Sunday, 25 December 2011
Wednesday, 21 December 2011
Like all the Daycraft products I have reviewed, these are quirky and fun notebooks. Each measures 108mm x 157mm and holds a hefty 360 pages (180 sheets) of 80gsm paper, bound with stiff board covers. Each weighs around 270g - over half a pound if you still use US or Imperial weights and measures.
The Gold Slab looks particularly impressive, although it is rather loud for my personal taste. Clearly, it's designed to resemble a gold ingot. It may not be very clear from my poor photography, but on the front cover it reads:
Inside, the cream-coloured pages are printed with 7mm lines. On closer inspection, they turn out to be fine chains across the page.
The pages are glued and stitched together into the block. The spine on the cover separates from the pages, which enables the pages to be laid quite flat on a desk surface. All the pages are edged in gold.
The Brown Slab is covered in a wood-veneer material which is textured. The picture below illustrates this well, I think:
There is no print on the cover at all. This material reminds me strongly of the birch veneer used on Ikea furniture, although it is a bit darker, closer to beechwood colour. It would not appear out of place on a Billy bookcase. If you have an Ikea birch veneer desk this notebook could be camouflaged easily; as it is, it hides nicely when photographed against a piece of MDF. The edges of the paper are also finished in a wood effect; the attention to detail here is such that the woodgrain on the edges is in line with that on the covers.
The pages are also lined, but this time, the Brown Slab has a surprise in store: the lines are not straight, but slightly wavy as though they had been drawn by hand.
It's little details like this which make this a delightful notebook for daily use. Given the choice I'd probably opt for the stealthier Brown Slab, but I can see why the Gold would be a popular choice. Over time, I can see the corners becoming dog-eared and the surfaces becoming marked and scratched, but these are notebooks which are so much fun to own and use they should always raise a smile. Recommended.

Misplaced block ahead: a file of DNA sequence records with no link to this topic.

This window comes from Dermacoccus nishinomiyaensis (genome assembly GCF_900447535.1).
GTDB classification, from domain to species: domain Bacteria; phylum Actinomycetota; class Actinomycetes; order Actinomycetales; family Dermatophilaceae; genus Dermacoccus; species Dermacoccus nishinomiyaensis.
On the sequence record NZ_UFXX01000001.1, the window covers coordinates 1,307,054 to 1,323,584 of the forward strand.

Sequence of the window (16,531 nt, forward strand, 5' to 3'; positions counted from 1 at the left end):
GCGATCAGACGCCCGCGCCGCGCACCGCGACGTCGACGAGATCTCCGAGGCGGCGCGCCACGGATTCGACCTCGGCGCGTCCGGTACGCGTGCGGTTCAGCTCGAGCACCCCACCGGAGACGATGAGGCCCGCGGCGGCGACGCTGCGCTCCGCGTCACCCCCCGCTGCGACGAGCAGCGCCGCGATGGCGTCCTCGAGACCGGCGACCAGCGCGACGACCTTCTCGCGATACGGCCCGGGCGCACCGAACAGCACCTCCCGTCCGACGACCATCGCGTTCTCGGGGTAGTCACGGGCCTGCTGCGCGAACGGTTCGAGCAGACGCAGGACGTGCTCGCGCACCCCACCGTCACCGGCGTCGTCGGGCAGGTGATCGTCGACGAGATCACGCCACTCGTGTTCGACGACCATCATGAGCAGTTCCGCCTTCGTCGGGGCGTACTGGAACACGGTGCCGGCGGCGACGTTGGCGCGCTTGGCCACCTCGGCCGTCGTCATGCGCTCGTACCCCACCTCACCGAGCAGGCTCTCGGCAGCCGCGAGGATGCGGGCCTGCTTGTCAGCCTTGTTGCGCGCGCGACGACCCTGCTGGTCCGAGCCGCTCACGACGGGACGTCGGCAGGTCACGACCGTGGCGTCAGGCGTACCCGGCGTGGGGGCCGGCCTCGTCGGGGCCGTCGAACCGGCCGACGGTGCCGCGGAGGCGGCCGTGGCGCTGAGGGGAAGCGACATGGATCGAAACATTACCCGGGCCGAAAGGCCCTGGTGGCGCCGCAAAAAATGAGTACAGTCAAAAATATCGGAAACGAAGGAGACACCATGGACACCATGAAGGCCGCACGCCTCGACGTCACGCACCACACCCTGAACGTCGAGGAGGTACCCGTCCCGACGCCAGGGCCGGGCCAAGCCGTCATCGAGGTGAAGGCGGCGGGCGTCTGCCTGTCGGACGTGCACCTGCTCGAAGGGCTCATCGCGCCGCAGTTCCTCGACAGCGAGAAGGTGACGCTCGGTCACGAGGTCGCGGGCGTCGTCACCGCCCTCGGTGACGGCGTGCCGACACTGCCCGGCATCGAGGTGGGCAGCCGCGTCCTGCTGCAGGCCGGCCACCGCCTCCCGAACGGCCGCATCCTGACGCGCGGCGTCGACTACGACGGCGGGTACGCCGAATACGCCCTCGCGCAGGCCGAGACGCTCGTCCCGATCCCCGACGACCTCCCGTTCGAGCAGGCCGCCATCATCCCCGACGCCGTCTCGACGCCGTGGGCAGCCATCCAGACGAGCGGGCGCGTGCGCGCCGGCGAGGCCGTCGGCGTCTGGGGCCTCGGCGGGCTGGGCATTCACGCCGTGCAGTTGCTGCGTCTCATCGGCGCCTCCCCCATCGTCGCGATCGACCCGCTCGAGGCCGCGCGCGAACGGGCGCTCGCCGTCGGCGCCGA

Thanks again to Mr Foreal Lee for the review samples.
Note: since I posted the review of the Astrology notebook I have been informed by Daycraft that they now have a UK distributor for their products, so readers in England, Scotland, Wales and Northern Ireland should hopefully see them on the shelves and online in the next few months.
Wednesday, 7 December 2011
- Pilot M90
- Spare Pilot ink cartridges
- Pilot Capless
- Laser pointer (since replaced as EDC by a black Lamy Safari)
- Uni Kuru Toga pencil
- Black Sharpie permanent marker
- County Comm 4-inch prybar
- Cheap ballpoint pen (although I despise ballpoint pens they can be useful sometimes)
- Nitecore D11 LED flashlight
- Small scissors
- Cheap disposable lighter
- Victorinox Sportsman folding knife
- Carton 10x power jeweller's loupe.
- Not pictured, but in there: a red Inova micro LED flashlight and a wad of 3x5 index cards.
Since the picture was taken, I have changed things around somewhat. I don't usually carry the laser pointer (which I use for astronomy) or the loupe, and instead carry a Snow Peak titanium spork and a couple more pens - a Pilot 78G filled with Private Reserve Plum ink and a Pilot V5 rollerball pen. Do you think I like Pilot pens much?
The EDC Pocket lives most of the time in my briefcase, or on my desk at work. There's only the one pencil, which I have not used so it may be rotated out. Pencils tend to live in a separate pencil case along with my eraser and sharpener. I usually move things around dependent on what I find most useful: hence the preponderance of fountain pens. If I worked somewhere other than an office, I'm sure the tools would be different.
One other thing I have done is to have an embroidered name-badge made which is stuck by Velcro to the hook-and-loop field on the front.
Tuesday, 6 December 2011
I did buy a nice Rexel stapler of 1970s-1980s vintage which works perfectly, and which still holds some staples in it, for GBP0.10 (yes, ten pence), and a self-inking rubber stamp making kit for GBP0.50. This one comes with letters in 6mm, 5mm and 4mm sizes. When I think of a suitable slogan other than that under which this blog labours, I'll post pictures. I'm not feeling particularly inspired right now, however, so it may have to wait a while. Suggestions most welcome.
No pictures this time; sorry folks.